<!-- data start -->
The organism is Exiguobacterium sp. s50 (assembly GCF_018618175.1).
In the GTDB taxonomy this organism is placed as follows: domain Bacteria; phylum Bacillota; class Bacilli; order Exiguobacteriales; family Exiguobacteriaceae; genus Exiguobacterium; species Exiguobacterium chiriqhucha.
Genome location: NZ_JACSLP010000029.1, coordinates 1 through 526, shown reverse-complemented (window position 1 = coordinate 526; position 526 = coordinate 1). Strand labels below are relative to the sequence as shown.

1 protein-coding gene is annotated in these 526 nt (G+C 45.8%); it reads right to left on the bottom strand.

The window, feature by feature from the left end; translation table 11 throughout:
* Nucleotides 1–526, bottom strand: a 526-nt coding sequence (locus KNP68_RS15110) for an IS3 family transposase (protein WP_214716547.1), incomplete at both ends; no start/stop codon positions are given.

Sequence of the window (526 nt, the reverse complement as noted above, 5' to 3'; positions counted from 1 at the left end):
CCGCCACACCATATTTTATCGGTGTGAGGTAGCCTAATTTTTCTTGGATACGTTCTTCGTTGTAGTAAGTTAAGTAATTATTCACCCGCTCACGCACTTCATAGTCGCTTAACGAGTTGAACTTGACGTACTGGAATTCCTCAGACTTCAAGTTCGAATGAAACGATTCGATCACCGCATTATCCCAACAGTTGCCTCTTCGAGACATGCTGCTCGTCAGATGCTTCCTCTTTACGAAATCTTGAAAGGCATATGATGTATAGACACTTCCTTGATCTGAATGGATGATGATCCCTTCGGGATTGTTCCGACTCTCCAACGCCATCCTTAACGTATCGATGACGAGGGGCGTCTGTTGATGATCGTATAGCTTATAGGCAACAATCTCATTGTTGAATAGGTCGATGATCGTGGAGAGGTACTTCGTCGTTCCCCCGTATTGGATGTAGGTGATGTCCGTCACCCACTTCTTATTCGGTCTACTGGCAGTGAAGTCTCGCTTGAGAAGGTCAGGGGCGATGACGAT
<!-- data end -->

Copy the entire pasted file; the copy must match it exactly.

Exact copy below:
The organism is Exiguobacterium sp. s50 (assembly GCF_018618175.1).
In the GTDB taxonomy this organism is placed as follows: domain Bacteria; phylum Bacillota; class Bacilli; order Exiguobacteriales; family Exiguobacteriaceae; genus Exiguobacterium; species Exiguobacterium chiriqhucha.
Genome location: NZ_JACSLP010000029.1, coordinates 1 through 526, shown reverse-complemented (window position 1 = coordinate 526; position 526 = coordinate 1). Strand labels below are relative to the sequence as shown.

1 protein-coding gene is annotated in these 526 nt (G+C 45.8%); it reads right to left on the bottom strand.

The window, feature by feature from the left end; translation table 11 throughout:
* Nucleotides 1–526, bottom strand: a 526-nt coding sequence (locus KNP68_RS15110) for an IS3 family transposase (protein WP_214716547.1), incomplete at both ends; no start/stop codon positions are given.

Sequence of the window (526 nt, the reverse complement as noted above, 5' to 3'; positions counted from 1 at the left end):
CCGCCACACCATATTTTATCGGTGTGAGGTAGCCTAATTTTTCTTGGATACGTTCTTCGTTGTAGTAAGTTAAGTAATTATTCACCCGCTCACGCACTTCATAGTCGCTTAACGAGTTGAACTTGACGTACTGGAATTCCTCAGACTTCAAGTTCGAATGAAACGATTCGATCACCGCATTATCCCAACAGTTGCCTCTTCGAGACATGCTGCTCGTCAGATGCTTCCTCTTTACGAAATCTTGAAAGGCATATGATGTATAGACACTTCCTTGATCTGAATGGATGATGATCCCTTCGGGATTGTTCCGACTCTCCAACGCCATCCTTAACGTATCGATGACGAGGGGCGTCTGTTGATGATCGTATAGCTTATAGGCAACAATCTCATTGTTGAATAGGTCGATGATCGTGGAGAGGTACTTCGTCGTTCCCCCGTATTGGATGTAGGTGATGTCCGTCACCCACTTCTTATTCGGTCTACTGGCAGTGAAGTCTCGCTTGAGAAGGTCAGGGGCGATGACGAT